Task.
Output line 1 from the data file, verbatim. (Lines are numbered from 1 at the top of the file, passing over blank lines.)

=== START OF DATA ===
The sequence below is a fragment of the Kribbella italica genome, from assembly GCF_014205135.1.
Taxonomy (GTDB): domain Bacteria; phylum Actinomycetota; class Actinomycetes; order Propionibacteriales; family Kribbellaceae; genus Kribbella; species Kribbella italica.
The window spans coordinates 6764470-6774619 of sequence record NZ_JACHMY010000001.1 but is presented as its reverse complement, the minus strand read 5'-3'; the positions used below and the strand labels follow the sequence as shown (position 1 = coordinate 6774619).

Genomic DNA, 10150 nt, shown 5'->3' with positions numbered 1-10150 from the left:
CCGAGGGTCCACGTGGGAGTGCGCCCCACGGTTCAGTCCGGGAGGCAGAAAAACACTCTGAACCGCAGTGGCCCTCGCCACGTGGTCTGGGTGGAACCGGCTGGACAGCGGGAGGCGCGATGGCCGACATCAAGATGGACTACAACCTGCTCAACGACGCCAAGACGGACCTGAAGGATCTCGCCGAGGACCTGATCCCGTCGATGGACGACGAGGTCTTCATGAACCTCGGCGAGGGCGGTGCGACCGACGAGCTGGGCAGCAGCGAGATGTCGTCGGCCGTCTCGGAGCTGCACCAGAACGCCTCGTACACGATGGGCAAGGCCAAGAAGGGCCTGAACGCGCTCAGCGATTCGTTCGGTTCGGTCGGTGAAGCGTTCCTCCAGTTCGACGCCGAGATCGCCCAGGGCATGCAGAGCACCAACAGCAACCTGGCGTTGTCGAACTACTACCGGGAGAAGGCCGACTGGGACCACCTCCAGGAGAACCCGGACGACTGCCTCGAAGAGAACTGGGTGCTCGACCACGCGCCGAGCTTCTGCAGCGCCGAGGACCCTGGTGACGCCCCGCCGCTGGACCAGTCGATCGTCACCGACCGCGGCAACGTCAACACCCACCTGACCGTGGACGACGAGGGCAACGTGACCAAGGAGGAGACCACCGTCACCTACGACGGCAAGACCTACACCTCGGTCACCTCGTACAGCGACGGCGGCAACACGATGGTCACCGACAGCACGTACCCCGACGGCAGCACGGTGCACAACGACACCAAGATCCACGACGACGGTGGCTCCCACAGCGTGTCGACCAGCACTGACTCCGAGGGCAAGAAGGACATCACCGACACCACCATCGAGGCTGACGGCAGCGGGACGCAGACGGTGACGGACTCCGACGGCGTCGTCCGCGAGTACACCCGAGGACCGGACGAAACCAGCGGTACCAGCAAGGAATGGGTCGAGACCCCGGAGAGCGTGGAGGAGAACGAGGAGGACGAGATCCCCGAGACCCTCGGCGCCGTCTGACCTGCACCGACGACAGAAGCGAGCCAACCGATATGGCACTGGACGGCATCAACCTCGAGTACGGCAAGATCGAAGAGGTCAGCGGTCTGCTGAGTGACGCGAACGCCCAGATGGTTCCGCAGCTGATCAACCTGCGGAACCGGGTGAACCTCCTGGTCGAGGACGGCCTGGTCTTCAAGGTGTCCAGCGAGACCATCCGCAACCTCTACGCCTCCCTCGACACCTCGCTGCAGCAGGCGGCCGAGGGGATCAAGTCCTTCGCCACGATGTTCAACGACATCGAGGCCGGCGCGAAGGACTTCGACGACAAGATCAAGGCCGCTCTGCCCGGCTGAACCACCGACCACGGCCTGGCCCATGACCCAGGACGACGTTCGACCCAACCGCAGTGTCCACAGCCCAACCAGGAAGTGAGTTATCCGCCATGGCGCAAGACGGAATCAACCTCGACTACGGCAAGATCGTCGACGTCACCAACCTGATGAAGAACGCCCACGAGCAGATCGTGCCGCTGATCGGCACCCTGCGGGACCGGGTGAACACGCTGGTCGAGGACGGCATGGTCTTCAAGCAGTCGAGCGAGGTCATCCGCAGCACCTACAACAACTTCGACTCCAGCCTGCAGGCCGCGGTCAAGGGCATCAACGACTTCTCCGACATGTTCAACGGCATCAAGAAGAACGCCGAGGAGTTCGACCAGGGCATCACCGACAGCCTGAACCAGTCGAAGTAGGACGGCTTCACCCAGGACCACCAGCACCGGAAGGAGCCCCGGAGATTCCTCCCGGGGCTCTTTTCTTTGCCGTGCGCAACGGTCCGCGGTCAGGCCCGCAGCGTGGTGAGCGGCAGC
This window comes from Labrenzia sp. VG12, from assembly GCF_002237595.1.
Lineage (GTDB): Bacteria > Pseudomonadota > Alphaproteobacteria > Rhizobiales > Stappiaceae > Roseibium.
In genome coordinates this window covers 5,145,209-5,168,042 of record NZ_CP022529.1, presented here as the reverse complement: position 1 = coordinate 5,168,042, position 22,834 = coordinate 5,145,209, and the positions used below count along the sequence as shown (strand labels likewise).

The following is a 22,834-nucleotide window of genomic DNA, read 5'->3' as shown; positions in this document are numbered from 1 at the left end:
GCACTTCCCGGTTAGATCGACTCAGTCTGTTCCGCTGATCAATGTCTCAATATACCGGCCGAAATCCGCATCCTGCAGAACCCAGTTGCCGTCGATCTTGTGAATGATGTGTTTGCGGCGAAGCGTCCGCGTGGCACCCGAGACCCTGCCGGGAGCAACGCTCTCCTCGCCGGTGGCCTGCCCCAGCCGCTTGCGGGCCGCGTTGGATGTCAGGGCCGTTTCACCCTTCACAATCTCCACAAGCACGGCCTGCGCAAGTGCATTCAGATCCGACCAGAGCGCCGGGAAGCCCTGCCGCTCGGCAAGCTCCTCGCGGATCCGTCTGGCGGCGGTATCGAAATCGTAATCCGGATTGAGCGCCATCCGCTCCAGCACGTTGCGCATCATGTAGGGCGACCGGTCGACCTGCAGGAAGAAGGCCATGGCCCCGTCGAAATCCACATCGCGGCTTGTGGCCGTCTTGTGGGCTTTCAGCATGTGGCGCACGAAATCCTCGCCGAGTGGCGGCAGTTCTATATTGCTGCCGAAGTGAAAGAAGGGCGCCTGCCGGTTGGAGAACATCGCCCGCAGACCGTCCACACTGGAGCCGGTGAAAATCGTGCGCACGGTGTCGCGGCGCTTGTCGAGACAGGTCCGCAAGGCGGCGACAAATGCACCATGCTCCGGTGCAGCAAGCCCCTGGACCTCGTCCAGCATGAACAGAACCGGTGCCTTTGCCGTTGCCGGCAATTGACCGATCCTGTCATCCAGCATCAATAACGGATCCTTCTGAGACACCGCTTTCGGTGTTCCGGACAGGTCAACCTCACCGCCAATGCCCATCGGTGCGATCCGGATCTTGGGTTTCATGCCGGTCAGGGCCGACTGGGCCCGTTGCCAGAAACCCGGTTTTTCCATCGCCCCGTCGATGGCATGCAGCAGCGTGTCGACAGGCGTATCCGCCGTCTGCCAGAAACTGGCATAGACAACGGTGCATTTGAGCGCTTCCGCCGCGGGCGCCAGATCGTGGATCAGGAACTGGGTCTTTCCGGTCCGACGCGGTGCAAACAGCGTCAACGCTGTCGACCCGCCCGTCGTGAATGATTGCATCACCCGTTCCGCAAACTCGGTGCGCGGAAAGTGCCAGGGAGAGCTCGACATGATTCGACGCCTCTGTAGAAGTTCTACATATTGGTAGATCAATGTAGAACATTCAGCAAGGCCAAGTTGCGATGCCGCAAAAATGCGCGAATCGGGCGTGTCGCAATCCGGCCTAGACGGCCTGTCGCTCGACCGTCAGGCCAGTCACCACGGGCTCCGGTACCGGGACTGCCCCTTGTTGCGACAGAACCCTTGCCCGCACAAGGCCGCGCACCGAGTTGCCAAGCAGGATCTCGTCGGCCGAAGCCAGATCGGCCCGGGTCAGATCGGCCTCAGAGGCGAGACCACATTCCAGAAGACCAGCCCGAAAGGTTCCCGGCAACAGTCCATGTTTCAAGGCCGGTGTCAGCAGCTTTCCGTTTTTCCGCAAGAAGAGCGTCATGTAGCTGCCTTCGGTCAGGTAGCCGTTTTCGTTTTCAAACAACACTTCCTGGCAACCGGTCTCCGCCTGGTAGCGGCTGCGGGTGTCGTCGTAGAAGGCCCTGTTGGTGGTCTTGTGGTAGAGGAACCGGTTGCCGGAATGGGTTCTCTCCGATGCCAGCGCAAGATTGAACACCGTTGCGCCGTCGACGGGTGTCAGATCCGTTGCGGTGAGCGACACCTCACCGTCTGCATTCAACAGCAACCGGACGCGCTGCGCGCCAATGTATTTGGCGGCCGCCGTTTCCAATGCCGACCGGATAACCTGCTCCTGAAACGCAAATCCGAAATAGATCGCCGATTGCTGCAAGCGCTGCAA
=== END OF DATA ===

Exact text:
The sequence below is a fragment of the Kribbella italica genome, from assembly GCF_014205135.1.